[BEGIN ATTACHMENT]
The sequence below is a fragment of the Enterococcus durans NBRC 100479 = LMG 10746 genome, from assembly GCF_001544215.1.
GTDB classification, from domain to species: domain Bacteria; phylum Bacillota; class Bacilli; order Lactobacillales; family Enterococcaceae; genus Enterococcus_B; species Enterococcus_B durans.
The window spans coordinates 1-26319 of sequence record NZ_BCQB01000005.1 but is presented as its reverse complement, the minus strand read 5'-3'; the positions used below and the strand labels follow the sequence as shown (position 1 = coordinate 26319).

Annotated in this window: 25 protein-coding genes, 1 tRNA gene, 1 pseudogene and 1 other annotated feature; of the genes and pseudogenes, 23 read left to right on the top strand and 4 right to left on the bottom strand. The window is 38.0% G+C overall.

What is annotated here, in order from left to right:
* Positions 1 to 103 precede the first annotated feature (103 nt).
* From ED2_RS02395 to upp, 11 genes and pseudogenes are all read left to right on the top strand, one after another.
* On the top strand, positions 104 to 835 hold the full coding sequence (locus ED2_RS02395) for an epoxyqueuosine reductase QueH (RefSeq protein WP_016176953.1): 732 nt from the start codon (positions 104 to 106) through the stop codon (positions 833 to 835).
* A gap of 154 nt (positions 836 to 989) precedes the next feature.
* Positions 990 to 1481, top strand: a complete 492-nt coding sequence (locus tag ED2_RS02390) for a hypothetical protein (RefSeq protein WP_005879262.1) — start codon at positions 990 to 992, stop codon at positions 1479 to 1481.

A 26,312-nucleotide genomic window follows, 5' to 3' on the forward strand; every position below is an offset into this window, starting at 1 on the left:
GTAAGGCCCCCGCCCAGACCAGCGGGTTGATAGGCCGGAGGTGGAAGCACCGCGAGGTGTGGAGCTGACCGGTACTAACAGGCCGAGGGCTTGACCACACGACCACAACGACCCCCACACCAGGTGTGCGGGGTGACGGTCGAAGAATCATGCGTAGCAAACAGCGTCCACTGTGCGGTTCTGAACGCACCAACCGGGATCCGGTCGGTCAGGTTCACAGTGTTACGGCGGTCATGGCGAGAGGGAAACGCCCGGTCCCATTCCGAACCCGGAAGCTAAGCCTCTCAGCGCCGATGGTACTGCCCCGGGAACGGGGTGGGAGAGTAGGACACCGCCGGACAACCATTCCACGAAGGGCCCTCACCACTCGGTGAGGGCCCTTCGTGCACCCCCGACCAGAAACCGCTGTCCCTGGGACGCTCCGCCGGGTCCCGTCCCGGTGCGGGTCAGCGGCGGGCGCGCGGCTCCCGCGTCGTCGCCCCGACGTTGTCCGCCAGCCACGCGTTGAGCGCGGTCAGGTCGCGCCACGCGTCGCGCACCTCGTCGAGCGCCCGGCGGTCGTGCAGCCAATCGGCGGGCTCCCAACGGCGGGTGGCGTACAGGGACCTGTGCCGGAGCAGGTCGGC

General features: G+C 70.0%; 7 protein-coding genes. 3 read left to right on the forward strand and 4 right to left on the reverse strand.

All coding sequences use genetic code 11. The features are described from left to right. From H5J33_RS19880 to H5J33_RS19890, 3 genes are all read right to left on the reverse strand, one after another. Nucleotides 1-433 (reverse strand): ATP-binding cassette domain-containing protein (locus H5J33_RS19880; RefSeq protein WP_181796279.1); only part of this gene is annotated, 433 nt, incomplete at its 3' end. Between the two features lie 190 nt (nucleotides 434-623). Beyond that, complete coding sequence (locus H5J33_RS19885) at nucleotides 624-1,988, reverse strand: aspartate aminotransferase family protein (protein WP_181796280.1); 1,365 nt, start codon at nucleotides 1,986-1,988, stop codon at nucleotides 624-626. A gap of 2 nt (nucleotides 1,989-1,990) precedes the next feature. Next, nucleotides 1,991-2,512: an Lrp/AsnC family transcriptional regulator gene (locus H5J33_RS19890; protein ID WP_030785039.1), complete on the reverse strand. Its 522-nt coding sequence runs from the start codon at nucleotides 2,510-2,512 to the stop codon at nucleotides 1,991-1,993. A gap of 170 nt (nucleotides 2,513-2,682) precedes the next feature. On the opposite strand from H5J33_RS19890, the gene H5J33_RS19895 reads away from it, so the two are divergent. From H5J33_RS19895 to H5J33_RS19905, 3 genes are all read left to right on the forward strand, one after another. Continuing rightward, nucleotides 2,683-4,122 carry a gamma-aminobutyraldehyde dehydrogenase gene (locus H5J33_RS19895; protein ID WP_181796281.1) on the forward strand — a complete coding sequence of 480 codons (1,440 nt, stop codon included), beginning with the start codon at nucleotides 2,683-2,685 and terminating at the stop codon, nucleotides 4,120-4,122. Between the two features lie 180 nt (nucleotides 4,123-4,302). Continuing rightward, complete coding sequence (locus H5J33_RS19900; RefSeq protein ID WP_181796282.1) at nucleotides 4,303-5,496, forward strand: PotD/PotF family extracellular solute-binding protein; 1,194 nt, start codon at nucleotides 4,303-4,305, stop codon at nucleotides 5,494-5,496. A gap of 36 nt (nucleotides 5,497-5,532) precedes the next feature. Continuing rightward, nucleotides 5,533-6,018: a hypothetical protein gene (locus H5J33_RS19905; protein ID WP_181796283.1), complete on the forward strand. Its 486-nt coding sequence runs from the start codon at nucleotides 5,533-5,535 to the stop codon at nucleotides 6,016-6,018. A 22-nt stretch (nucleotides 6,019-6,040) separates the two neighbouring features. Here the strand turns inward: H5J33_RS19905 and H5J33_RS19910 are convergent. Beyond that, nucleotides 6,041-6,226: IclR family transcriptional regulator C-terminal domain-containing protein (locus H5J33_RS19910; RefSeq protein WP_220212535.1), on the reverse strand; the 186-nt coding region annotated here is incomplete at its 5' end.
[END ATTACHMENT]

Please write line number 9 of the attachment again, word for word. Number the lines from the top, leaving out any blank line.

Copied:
* A gap of 154 nt (positions 836 to 989) precedes the next feature.